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Mobile drive train whine




 
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n1ps
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Zorch!


« on: September 21, 2017, 07:37:29 PM »

I have a new... old car...1996 Mercedes E320...gas version.  The drive train has a 10-20 over S9 whine that varies with the speed of the car in motion.  At rest, no noise.  It does not vary with the engine RPMs.  Its worse on 75M and barely noticeable on 160 and 40.  The only way I can test is on a lift.  I have some ideas on how to sniff it out.  But would welcome ideas on what the cause is.

I love 75M mobile...but this is a problem.

This car replaced a E300 which got totalled.  I heard that same whine in that one too but at a very low level and was never an issue.  The same antenna is on this car...an ugly one (but beautiful to me   Grin )

TNX

Peter
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KC4VWU
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« Reply #1 on: September 21, 2017, 08:05:41 PM »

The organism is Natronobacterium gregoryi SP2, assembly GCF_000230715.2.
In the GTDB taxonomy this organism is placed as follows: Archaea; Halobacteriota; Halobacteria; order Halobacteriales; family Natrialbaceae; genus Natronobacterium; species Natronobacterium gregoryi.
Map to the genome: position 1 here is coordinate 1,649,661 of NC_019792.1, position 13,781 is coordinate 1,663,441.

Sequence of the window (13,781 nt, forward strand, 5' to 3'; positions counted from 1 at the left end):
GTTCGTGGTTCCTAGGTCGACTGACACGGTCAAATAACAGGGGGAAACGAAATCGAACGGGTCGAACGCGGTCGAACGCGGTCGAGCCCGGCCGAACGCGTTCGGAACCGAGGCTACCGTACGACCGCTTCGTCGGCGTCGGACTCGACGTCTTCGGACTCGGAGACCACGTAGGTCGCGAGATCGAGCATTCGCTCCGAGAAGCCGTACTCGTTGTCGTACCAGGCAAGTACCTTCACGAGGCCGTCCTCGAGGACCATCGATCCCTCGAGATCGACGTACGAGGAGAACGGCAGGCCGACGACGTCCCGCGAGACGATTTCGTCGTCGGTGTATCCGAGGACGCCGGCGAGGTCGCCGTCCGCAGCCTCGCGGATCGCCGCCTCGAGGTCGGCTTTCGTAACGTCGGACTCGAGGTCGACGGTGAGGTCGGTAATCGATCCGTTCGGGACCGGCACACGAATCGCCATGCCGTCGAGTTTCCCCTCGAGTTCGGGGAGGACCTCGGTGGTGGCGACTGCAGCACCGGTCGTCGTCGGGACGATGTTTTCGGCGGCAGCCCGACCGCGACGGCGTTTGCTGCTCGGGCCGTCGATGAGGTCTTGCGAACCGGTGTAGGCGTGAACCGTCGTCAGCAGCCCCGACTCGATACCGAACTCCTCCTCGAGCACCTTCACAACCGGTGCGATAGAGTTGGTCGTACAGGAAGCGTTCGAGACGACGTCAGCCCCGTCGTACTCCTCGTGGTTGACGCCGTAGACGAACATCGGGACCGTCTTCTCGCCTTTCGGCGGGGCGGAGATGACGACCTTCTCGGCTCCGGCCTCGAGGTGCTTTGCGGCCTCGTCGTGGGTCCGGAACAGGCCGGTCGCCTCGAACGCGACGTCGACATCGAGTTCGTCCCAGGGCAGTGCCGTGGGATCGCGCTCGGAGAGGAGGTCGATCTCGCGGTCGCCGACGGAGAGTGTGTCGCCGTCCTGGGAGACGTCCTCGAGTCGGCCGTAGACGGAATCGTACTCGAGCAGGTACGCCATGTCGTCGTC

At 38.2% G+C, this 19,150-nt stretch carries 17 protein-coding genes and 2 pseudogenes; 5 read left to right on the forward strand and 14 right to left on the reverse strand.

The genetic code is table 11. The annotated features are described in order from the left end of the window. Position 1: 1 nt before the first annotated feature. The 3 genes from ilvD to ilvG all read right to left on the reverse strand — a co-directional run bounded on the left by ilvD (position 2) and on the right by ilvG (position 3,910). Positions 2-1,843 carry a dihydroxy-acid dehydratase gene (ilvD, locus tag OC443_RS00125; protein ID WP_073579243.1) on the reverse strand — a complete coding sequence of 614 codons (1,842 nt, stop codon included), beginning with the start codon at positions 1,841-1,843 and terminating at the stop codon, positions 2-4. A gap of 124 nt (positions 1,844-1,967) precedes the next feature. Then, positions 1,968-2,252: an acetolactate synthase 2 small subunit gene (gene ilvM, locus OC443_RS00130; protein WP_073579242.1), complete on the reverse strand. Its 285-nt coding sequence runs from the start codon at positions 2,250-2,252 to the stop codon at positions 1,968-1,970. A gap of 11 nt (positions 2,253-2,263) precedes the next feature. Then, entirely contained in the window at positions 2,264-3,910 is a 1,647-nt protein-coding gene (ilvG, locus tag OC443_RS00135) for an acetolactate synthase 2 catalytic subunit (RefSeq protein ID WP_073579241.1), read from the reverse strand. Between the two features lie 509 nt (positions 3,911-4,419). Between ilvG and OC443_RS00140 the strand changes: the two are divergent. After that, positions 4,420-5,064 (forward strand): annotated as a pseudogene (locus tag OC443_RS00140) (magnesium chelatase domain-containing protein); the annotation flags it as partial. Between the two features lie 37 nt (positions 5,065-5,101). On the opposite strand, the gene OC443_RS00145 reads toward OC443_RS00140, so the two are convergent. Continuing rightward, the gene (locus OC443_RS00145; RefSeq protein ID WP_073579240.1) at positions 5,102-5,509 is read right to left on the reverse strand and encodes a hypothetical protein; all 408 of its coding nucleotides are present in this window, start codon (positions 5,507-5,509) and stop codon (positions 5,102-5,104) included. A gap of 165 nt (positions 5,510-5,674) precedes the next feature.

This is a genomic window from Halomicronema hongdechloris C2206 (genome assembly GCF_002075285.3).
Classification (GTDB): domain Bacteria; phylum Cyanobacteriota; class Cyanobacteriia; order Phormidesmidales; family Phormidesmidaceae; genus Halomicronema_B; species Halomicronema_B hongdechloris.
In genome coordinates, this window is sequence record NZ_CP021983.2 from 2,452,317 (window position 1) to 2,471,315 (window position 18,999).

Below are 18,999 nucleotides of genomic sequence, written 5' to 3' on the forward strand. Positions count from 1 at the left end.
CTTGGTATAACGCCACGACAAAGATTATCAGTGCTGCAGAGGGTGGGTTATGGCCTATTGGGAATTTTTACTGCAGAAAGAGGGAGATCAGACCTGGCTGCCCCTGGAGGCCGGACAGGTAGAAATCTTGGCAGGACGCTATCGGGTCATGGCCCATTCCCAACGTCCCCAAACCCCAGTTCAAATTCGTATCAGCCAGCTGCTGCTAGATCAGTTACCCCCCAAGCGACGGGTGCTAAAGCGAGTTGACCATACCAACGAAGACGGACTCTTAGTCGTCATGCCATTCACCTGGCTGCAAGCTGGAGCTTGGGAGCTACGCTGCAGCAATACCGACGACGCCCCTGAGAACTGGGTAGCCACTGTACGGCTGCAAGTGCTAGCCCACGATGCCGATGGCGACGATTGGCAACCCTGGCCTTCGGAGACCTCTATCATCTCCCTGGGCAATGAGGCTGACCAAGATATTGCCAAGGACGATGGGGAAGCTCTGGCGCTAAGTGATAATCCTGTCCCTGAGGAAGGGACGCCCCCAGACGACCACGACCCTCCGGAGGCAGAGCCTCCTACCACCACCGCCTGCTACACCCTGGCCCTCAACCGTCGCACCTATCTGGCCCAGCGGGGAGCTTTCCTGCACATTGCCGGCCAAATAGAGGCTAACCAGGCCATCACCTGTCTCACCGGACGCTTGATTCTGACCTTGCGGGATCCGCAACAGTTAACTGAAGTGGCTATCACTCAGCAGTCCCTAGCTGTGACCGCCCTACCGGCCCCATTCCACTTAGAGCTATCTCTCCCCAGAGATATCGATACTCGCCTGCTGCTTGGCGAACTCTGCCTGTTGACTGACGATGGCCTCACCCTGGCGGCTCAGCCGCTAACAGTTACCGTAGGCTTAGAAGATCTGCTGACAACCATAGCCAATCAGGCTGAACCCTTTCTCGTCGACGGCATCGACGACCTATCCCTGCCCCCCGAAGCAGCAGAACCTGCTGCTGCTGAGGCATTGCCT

Remember the old ground straps that attached to the metal bumpers? That was a loooong time ago. Electrical ground paths on vehicles are a very strange thing indeed. Check your battery ground, especially the connection to the chassis, very good. If somehow it has to make the return through drivetrain components, there you go. Really hard on components like wheel bearings and u-joints as well, causing premature failure.
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KD6VXI
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Making Amplitude Modulation GREAT Again!


« Reply #2 on: September 21, 2017, 09:11:59 PM »

Wheel static springs.

--Shane
KD6VXI
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n1ps
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Zorch!


« Reply #3 on: September 21, 2017, 10:06:45 PM »

that may be it.  Now where to find them? 
TNX
p
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KI4YAN
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« Reply #4 on: September 21, 2017, 10:52:01 PM »

ABS and VSS sensors, usually run in unshielded twisted pair. Only an problem when the car is actually moving-engine RPM would never affect these, alternator whine wouldn't affect these.

Since these are usually a variable reluctance sensor, as the speed of the car climbs, the output frequency increases AND the output voltage increases, sometimes as high as 100V peak to peak as the speed of the reluctor goes up.

Dunno how your car will react, but try unhooking the sensors one at a time and see if the noise goes away. Normally you wouldn't get noise unless the twisted pair somehow became unbalanced, but it could just be that the twisted pair is not really twisted, too.
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